October 8, 2020
Vaccinations help protect your child from many viruses and serious diseases. Without them, your child is more susceptible to getting sick when around others. Immunizations for children against infectious diseases are especially important before the start of the school year because classrooms increase the risk of catching or transmitting the flu and other sicknesses.
Vaccines Help Build Strong Immune Systems
A doctor for kids offers a wide variety of pediatric services; however, administering vaccines is one of their most important jobs. Vaccines help children’s bodies build immunity against potentially life-threatening diseases. Scientists test vaccines in a number of different ways to ensure that each one is safe and effective for a child to receive at the recommended ages.
Vaccines work by introducing viruses to your body that have been killed or modified so they cannot cause illness; this teaches your child’s body what the viruses look like so their immune system can recognize and attack the virus if they get sick. Immunizations protect children from serious illnesses such as Diphtheria, Whooping Cough, Polio, Tetanus, Measles, Mumps, and Rubella. In addition, booster shots, an extra dose of a vaccine, continue to keep immunity levels high enough to offer lifelong resilience against these illnesses.
The immune system protects your child’s body from viruses, parasites, and bacteria that can make them sick, so it is essential to begin building your children’s strength to fight against germs at a young age. Vaccinations should be an annual, essential part of a child’s healthcare, just as yearly physical checkups are.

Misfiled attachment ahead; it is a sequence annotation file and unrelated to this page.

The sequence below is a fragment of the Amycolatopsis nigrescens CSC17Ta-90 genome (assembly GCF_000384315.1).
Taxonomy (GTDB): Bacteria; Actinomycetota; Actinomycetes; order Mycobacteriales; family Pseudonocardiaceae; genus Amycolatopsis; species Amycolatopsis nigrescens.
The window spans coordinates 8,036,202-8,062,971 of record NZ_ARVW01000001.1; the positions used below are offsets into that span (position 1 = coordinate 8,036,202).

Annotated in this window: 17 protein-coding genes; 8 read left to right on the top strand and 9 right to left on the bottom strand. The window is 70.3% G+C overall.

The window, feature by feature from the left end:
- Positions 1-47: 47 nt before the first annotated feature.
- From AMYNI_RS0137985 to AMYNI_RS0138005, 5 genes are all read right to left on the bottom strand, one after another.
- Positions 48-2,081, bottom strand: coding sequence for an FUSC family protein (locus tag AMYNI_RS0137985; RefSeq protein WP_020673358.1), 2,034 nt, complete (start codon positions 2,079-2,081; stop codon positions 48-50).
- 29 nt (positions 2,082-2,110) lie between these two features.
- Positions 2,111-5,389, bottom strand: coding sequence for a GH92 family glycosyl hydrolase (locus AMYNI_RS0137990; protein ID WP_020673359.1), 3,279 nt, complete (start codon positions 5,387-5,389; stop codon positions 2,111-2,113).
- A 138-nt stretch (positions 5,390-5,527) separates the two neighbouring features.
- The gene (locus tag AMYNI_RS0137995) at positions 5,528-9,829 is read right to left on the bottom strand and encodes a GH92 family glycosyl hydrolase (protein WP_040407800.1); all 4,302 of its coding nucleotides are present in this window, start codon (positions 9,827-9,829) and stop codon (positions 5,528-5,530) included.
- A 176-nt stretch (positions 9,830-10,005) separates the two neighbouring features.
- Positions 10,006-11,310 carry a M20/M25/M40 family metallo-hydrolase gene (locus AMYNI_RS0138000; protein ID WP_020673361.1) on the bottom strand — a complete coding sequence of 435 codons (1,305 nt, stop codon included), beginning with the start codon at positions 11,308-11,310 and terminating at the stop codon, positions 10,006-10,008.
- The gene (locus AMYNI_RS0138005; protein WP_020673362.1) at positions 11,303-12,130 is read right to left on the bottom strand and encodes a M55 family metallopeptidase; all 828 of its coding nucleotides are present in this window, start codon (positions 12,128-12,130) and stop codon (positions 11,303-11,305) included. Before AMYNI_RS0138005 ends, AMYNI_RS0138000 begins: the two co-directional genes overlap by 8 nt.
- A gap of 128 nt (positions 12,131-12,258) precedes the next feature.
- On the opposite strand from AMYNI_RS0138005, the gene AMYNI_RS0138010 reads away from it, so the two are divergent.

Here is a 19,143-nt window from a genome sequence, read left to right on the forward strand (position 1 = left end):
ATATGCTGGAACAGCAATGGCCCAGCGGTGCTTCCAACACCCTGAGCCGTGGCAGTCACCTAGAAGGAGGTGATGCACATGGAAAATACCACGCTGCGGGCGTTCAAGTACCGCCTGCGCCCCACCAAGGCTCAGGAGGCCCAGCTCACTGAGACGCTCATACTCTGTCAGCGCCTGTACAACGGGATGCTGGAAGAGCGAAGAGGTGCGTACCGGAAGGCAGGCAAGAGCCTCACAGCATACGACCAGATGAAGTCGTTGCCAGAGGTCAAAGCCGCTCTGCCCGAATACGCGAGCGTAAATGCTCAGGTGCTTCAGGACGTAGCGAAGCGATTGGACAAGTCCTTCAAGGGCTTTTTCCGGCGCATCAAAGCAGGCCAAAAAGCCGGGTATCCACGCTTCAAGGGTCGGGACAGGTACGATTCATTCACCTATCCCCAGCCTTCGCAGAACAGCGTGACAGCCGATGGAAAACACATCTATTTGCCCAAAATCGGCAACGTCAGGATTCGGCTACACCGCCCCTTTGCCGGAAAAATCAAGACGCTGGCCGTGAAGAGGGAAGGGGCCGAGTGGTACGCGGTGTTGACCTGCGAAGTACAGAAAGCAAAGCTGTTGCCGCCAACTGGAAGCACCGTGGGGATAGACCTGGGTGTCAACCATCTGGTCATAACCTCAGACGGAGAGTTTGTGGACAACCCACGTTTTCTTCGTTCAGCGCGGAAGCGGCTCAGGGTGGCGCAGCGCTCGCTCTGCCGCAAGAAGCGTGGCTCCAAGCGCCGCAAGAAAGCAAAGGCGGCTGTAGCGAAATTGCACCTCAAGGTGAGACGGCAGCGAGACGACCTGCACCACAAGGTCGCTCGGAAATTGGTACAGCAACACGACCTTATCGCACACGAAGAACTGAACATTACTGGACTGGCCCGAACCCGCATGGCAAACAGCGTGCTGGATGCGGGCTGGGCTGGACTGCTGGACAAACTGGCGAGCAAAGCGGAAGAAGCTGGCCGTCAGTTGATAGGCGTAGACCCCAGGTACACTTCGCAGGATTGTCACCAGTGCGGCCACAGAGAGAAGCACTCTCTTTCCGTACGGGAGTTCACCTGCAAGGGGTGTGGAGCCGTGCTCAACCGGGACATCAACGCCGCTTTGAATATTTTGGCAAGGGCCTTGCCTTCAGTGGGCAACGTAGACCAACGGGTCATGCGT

What Vaccinations Should My Child Receive?
Providing your child with the right vaccination through child immunization clinics at the right time offers strong immunity. Pediatricians administer vaccinations and booster shots according to a well-researched schedule. Between birth and 18 months of age, a child receives vaccinations that include:
- DTaP: Diphtheria, Tetanus, Acellular Pertussis
- IVP: Inactivated Polio Vaccine
- Hepatitis A
- Hepatitis B
- Pneumococcal Vaccine
- HIB: Haemophilus Influenza Type B
- Rotavirus Vaccine
- Influenza Vaccine
- MMR (Measles, Mumps, Rubella)
- Varicella (Chicken Pox)
As a child develops, they may receive other vaccines such as:
- Meningococcal Vaccine
- HPV (Human Papilloma Vaccine)
Schedule Your Child’s Vaccination Today
There is no time to wait to protect your child from preventable diseases during the school year. When you schedule an appointment with Pediatric and Medical Associates (PMA), you will receive more information on the correct vaccines your child should receive. Contact a PMA pediatrician today to learn more!